Marine algae are among the most ancient members of the plant kingdom, and vital components of the ecosystem of marine life. These plants are abundant in coastal areas, usually anchoring themselves to a hard surface using specialized “holdfast” structures. These structures are not true roots, and there are also no true shoots, leaves, seeds, water-conducting tissues, or flowers. Species can range in size from very small (3 -10 microns) to very large (over 200 feet long) and some can grow more than 10 inches per day. The three best known types of marine algae are red algae (Rhodophyta), green algae (Chlorophyta and others) and brown algae (Phaeophyceae).

Sargassum Algae

Sargassum Algae

In the Gulf of Mexico, marine algae play an irreplaceable role in maintaining marine life and habitats. In reef environments, some species of red algae “exceed corals in importance as reef building organisms.”[1] Hence, the term “tropical reef” is sometimes used instead of "coral reef" to reflect this diversity.

Marine algae often live alongside seagrasses, which have flattened leaves that allow easy attachment for the algae. These two types of plants combine to create diverse ecosystems. Marine animals use these mats of algae and seagrass to rest, spawn, feed, and hide from predators. Examples of such animals are pipefish and snapper, shrimps and crabs, and tiny snails and clams.

Zooxanthellae

Zooxanthellae

A common species of brown algae in the Gulf of Mexico is Sargassum. This brown alga lends its name to the Sargasso Sea, a region in the North Atlantic Ocean between North America and Africa where large mats of Sargassum are concentrated. Some Sargassum species, like that in the Sargasso Sea, never anchor; other species attach to hard surfaces in shallow waters, near coral reefs and in mangrove thickets. Sargassum can be considered a habitat in addition to a species because fish and other animals use it as a refuge, as is true for other marine plants. There are actually several species of animals – crabs, shrimps, snails, and even a nudibranch – that live no where else. Since the oil spill, oily patches of Sargassum have been reported washing ashore on Gulf coastlines. The animals that take refuge in these plants will likely die from either the physical effects of the oil or from ingesting the oily residue that clings to the algae.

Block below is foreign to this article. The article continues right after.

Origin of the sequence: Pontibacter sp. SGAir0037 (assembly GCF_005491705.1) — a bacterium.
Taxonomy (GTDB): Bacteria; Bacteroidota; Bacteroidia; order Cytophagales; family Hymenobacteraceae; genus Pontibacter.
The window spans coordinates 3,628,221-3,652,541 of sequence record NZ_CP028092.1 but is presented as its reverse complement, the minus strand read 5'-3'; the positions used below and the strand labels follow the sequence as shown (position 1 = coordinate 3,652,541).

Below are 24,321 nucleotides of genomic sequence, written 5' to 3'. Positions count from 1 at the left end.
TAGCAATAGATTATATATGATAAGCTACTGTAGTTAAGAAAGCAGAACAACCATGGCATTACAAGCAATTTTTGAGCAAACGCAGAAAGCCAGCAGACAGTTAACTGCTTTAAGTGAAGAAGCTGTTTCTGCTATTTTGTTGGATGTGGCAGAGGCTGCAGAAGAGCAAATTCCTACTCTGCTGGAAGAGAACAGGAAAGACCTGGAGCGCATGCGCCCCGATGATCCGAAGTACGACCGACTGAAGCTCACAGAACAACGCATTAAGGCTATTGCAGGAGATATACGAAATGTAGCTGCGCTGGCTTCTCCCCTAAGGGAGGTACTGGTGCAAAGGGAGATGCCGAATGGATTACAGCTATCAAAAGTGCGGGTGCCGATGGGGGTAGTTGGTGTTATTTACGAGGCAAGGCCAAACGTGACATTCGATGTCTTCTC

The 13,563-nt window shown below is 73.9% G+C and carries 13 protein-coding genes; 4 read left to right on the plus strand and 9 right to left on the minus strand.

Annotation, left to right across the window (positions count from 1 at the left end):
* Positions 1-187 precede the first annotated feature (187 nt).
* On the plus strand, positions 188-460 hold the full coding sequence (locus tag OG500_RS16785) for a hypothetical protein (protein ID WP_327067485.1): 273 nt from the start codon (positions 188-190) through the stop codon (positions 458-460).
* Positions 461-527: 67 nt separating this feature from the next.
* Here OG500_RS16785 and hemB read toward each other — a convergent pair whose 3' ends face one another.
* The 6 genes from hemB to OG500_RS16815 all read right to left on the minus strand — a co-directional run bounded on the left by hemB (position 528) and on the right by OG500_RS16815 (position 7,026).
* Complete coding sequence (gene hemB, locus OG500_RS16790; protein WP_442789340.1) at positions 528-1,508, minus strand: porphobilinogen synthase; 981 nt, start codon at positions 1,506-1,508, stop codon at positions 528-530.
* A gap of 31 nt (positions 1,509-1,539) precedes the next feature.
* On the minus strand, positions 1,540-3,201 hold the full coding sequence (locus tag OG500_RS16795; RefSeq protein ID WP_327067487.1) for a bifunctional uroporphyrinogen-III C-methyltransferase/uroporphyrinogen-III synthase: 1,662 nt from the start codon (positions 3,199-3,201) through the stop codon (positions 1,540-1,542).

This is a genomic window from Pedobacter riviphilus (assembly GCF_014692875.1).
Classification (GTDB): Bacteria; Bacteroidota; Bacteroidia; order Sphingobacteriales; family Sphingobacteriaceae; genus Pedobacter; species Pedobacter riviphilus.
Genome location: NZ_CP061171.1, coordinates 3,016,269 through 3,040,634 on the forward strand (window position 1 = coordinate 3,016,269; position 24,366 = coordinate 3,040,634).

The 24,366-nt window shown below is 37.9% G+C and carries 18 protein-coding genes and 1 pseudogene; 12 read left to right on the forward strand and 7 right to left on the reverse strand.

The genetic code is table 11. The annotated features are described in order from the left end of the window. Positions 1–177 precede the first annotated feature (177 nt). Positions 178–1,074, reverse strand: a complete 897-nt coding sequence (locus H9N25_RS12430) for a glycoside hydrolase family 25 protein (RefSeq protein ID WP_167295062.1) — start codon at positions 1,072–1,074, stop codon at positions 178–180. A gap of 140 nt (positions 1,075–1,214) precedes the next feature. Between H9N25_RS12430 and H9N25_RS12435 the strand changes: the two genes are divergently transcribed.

Some marine algae are necessary for coral growth. Many reef-building coral species have algal cells called zooxanthellae that live within its tissues in a symbiotic relationship. The zooxanthellae photosynthesize and provide supplemental energy to the coral. "Bleached" corals that have lost their zooxanthellae (through disease or stress) often die as a result.

Algae can also be detrimental to coral growth. If marine algae are allowed to physically overgrow the coral, shading it from sunlight, the zooxanthellae can die or leave the coral, in turn putting the coral at risk. Overgrowth of algae can be caused by increased nutrients in the water or by decreased populations of animals (such as sea urchins) that normally graze upon the algae.

Resources for marine algae

[1]“Gulf of Mexico: Origin, Waters, and Biota, Volume 1 – Biodiversity, edited by D. L. Felder and D. K. Camp, Texas A&M Press, 2009, pg 189